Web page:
If you bring up the topic of television among industry folks these days, you’re very likely to hear that the TV ad biz is on its last legs, with audiences and ad effectiveness evaporating into the ether of digital video, YouTube, smartphones and Facebook. Many say it’s only a matter of time until the multichannel TV package goes the way of the milkman. (For younger readers: Yes, there was once a time when you got your milk and butter delivered to your door early in the a.m. by local dairies.).
I believe that these perceptions are significantly out of touch with reality. The TV ad industry hasn’t been doing a very good job telling its story, extinguishing perceptions in the market that media users have abandoned TV and TV advertising for pure digital media.
I’m not a Luddite. I started in digital ad tech in the early 1990s and was there for the births of the banner, the ad server, the ad network and behavioral targeting. Today, however, I work at the intersection of digital and linear TV – and I am shocked at the disconnect between belief and reality among so many in our business today. Here are some of my favorites myths:
Belief: No one is watching TV, certainly not Millennials. Reality: According to the Nielsen Cross-Platform Report, the average American watches more than 34 hours of television every week, up more than 25% from 15 years ago. Not only do Millennials watch TV, they watch six times as much of it as they do digital video, and 35 times as much as they watch video on a smartphone.
Belief: TV viewing is collapsing; just look at the ratings of the top shows. Reality: Ratings of top shows have been declining for years and years, but not because viewership has been dropping – see the stat above documenting the 25% surge in viewing from 15 years ago. What is different is that viewers are watching many more different shows, on many more different networks, at many more different times. It’s called fragmentation. The Web was born with it, and TV now has it in a big way. Two-thirds of all TV viewing in the U.S. now occurs on an episode with a rating under 0.5. Yes, that’s two-thirds of all viewing!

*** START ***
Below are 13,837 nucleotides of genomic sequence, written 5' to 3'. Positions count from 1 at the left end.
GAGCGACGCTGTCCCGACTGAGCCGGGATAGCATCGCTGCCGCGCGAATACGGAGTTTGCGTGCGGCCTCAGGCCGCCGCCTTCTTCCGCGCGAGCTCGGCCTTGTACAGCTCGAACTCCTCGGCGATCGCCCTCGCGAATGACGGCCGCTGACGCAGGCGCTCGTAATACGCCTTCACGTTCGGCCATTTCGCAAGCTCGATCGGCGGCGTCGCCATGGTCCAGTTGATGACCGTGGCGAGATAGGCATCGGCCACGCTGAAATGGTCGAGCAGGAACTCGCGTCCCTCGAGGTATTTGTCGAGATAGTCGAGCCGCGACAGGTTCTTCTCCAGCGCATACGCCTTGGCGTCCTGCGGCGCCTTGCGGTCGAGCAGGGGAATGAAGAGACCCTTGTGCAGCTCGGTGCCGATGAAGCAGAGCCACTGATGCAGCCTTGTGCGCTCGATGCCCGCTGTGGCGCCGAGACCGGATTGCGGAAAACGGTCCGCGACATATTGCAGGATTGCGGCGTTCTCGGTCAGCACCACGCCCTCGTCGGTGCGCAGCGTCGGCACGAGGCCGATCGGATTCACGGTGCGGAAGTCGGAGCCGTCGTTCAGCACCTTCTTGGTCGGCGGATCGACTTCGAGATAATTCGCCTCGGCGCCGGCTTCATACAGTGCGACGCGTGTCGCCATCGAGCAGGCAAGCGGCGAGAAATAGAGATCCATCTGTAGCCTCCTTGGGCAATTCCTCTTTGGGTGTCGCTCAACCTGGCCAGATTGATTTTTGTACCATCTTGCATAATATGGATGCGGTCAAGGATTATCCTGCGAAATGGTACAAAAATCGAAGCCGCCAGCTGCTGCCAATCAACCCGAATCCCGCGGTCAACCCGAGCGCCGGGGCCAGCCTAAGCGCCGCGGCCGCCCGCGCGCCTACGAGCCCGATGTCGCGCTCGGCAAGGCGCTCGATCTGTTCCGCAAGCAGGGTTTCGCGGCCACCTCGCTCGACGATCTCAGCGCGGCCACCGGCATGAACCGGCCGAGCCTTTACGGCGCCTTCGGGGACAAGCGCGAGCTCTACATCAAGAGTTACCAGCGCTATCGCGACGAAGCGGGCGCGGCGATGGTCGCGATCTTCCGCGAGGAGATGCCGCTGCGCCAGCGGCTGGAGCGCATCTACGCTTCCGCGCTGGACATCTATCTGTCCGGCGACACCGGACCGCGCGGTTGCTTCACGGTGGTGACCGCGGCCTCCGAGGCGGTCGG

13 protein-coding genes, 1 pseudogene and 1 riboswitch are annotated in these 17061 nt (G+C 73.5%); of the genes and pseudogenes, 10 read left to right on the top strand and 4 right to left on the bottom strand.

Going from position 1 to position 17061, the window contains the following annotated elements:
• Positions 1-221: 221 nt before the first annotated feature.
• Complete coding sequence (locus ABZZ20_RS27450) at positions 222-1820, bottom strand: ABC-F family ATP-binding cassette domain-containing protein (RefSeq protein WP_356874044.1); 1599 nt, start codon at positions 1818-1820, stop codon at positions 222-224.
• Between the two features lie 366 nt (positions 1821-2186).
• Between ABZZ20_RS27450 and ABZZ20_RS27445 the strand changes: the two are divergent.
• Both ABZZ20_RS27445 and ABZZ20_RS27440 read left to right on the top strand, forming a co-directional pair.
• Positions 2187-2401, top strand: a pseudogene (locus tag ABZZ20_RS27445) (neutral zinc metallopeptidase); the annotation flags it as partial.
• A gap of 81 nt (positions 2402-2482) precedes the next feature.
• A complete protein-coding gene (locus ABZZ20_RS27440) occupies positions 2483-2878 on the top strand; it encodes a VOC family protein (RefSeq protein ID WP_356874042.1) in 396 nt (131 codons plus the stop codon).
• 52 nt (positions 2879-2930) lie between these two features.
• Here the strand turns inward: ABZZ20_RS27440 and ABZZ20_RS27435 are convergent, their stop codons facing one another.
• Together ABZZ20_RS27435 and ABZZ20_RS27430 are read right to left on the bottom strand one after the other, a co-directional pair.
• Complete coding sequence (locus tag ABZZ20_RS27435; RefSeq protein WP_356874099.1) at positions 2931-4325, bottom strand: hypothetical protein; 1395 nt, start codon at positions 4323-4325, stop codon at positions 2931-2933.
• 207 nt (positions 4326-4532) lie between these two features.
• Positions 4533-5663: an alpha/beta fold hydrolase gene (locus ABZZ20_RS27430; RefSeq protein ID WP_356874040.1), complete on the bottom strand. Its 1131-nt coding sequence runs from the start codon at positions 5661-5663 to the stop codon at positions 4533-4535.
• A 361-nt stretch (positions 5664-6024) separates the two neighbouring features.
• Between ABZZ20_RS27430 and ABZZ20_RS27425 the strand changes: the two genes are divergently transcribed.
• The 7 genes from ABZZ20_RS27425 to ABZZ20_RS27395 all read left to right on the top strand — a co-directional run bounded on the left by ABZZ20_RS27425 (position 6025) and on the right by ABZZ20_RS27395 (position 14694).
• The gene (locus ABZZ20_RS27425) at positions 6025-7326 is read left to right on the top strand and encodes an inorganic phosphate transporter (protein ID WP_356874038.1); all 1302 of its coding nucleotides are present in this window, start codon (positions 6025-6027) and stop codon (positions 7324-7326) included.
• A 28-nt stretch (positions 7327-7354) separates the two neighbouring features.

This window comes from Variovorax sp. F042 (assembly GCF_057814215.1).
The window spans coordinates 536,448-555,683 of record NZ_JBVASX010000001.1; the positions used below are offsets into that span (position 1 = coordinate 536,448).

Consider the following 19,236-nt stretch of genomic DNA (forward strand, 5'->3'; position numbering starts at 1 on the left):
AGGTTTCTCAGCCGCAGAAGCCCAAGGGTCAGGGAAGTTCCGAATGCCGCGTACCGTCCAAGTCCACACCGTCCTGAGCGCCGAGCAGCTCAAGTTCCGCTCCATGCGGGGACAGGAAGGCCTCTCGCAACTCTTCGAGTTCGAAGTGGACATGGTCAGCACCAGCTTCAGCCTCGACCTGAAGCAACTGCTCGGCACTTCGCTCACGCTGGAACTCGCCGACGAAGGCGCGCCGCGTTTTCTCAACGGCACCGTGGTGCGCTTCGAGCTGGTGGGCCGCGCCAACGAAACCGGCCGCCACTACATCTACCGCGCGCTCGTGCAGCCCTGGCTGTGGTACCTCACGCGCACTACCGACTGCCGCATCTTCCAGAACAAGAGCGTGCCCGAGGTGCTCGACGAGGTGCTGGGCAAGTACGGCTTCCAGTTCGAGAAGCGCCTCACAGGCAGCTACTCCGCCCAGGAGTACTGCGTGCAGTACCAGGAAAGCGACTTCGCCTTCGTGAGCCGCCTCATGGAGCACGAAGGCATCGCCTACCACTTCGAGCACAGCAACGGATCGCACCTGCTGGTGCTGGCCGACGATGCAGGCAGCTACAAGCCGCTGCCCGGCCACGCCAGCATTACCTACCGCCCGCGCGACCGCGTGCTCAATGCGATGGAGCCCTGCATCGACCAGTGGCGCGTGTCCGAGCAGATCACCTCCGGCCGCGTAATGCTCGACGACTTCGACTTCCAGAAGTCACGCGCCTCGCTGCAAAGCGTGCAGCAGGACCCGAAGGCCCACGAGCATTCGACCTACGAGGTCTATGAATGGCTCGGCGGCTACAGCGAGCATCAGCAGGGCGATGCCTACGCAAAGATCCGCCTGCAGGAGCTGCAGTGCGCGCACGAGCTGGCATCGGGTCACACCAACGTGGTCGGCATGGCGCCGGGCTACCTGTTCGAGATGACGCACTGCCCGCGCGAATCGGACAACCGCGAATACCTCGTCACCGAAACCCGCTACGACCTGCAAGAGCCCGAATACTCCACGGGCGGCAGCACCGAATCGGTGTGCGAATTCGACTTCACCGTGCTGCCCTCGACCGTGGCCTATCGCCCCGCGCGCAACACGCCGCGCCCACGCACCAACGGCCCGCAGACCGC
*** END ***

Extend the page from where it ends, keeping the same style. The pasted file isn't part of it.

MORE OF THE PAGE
YouTube is biggest platform today for video advertising. YouTube represents more than 50% of the digital video consumed in the U.S. today. However, as an RBC Capital Markets analyst has reported, the syndicated TV show Judge Judy will deliver twice as many U.S. audience ad minutes in one half hour as YouTube will deliver in a day. Now you know why she is paid so much. Just imagine if you compared the numbers for all of CBS versus YouTube.
Why do these perceptions persist?
First, many are crystal-balling it instead of paying attention to present events. There’s no question that Internet Protocol video is the long-term future of video entertainment and advertising. It’s easy sometimes to miss what’s happening now when everyone is focused on what might happen 10 years from now.
Second, the TV ad industry doesn’t market itself well, because it never needed to. It’s not used to an ad world where it’s not the bright shiny object. When the competition was print, radio and direct mail, TV’s sight, sound and motion made it sexy. Unfortunately for TV today, if you’re not a digital, mobile, social-first marketer, you’re not likely to get promoted.
Third, the TV ad industry is small and relatively insular. TV folks usually don’t talk to the broad advertising marketplace, but just to other people focused on the small screen. Only recently has the industry discovered the importance of putting digital folks into significant roles in their businesses. And TV folks spend more time fighting for share of TV ad budgets than fighting for a bigger industry share of marketing budgets overall.
What to do? It’s time for TV media owners to wake up and tell their story and be willing to take on the digital ad and marketing world on their own terms. This means talking about more than sex/age GRPs. It means measuring, accounting, and guaranteeing not just GRPs, but actual media outputs.
TV advertising’s unfair competitive advantage is its massive, fast reach and action-driving impact. It puts butts into seats. It moves products off shelves. It drives massive numbers of people to websites. TV needs to track all its ads from impression to impact and compete with pure digital channels on the numbers, not just on the past.
What do you think?
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